State of Denial

March 1, 2007

Washington - They almost wouldn't let him leave.

Washington - They almost wouldn't let him leave.

Dermatologists bombarded Bob Woodward, the Pulitzer Prize-winning investigative reporter and author of State of Denial, with questions about the U.S. war in Iraq at the 65th Annual Meeting of the American Academy of Dermatology, here.

Mr. Woodward, assistant managing editor of The Washington Post and the author of 12 best-selling books that scrutinize the workings of national government, gave his sometimes blunt assessment of why the United States went to war and why it remains at war in the Middle East today.

And Woodward offered his view on how the conflict may end: A partitioning of Iraq along ethnic lines "may be how all of this turns out."

Woodward's address to a plenary session lengthened to a full hour as he took questions from doctors who lined up at microphones in the Washington Convention Center ballroom. Doctors trailed him to the door as he left, firing still more questions at the veteran journalist who has written three books chronicling the U.S. involvement in Iraq.

A question that "still pulses throughout the debate" and remains "highly relevant" in 2007, Woodward says, is "Why did we go to war?"

The first reason, obviously, is 9/11, an event "cataclysmic" for Bush. The second is the president's deeply rooted ideological bent.

"There's a lot of idealism," Woodward says. "Bush truly wants to end tyranny."

Though Bush declined to be interviewed for State of Denial, the third volume of Woodward's Bush at War trilogy, Woodward had earlier interviewed the president for 3½ hours on the decision to invade Iraq.

It was "the longest interview a sitting president has ever given," Woodward says.

He asked and received answers to - astonishingly - some 500 questions.

Bush "gives very short, direct answers," Woodward says.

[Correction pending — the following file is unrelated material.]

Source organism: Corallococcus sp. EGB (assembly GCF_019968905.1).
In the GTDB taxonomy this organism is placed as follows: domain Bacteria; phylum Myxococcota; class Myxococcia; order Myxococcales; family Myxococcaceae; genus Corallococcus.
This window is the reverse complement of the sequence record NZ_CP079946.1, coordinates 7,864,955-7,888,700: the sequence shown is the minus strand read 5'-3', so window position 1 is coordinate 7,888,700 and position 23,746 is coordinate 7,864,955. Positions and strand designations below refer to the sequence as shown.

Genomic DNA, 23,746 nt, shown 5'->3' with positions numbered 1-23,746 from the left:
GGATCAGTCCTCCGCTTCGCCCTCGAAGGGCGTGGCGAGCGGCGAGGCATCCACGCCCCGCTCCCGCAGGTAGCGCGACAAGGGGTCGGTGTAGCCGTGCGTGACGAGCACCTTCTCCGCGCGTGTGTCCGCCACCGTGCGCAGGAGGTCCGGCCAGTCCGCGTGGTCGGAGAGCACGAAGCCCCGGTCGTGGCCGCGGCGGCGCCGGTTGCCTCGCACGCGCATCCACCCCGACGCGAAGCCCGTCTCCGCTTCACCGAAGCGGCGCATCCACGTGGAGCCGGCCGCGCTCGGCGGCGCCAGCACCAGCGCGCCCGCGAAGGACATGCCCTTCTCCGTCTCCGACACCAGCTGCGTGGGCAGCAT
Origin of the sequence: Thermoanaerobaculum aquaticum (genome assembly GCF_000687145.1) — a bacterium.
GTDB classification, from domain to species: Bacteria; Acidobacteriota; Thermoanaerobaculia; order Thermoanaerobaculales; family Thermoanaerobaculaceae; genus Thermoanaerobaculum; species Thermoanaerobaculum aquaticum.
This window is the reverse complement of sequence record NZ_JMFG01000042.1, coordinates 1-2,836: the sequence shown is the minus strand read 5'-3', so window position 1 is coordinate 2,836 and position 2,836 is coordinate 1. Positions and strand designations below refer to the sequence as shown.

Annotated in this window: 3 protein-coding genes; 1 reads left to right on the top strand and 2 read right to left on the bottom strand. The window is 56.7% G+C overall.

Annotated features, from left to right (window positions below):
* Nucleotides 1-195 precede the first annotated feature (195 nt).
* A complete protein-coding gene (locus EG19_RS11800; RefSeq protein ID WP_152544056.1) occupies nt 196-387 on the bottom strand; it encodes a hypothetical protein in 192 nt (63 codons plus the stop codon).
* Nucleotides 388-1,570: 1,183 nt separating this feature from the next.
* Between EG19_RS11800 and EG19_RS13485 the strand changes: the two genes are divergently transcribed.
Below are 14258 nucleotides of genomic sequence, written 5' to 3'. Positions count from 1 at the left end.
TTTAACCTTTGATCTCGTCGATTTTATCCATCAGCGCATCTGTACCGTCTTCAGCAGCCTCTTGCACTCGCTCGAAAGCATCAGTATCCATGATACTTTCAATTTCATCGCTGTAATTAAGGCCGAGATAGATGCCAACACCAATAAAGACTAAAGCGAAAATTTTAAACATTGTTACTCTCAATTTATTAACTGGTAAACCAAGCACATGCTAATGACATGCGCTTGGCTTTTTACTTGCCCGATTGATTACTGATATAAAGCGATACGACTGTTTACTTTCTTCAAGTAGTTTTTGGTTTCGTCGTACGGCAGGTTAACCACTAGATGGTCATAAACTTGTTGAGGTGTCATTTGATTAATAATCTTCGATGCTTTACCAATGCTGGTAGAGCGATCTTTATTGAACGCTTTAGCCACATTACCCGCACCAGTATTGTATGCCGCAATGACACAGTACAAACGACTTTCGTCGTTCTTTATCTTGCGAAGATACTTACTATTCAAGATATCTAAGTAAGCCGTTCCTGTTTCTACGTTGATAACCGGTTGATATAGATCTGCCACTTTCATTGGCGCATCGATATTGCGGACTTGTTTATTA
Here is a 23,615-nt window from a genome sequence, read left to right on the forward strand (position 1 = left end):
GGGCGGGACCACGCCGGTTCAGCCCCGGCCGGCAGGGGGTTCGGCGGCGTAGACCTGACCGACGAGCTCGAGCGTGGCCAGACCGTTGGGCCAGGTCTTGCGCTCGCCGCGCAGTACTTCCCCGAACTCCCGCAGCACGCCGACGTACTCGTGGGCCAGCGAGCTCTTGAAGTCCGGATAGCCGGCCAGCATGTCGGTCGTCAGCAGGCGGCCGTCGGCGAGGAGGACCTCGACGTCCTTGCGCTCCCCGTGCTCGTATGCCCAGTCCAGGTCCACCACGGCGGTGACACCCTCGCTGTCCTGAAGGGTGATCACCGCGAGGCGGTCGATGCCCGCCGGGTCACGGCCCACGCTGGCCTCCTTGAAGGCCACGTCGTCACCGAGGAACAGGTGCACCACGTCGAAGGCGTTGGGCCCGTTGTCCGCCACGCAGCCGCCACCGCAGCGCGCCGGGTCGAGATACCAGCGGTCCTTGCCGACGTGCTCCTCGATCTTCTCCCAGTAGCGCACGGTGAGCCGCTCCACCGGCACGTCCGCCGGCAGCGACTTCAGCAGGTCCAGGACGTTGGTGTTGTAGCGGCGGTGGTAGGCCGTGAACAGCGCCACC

When asked about his decision to go to war, Bush responded, "'I believe we had a duty to free people, to liberate people,'" Woodward recalls.

When Woodward suggested, "Isn't that dangerously paternalistic?" Bush suggested that Woodward was "an elitist," he recalls.

State of denial?

The reasons for going to war explain "some of the behavior now" - and shed light on some of the administration's decisions.

"I had a horrifying story of repeated denial and a total unwillingness to face the reality of what was going on," Woodward says.

Early on, Bush was advised that the United States couldn't stabilize Iraq, couldn't deal with the political and rebuilding issues, and wasn't finding weapons of mass destruction.

"It just went into the air," Woodward says.

More recently, he says, Secretary of State Condoleezza Rice was told two years ago that Iraq was "a failed state," with a significant chance of catastrophic failure. Despite such assessments, the administration continued its public stance of unswerving optimism.

Woodward also offered his insights into the news media and its responsibilities in a free society.

"The thing that will really do us in is secret government," he says. "It is true that democracies die in darkness. They do."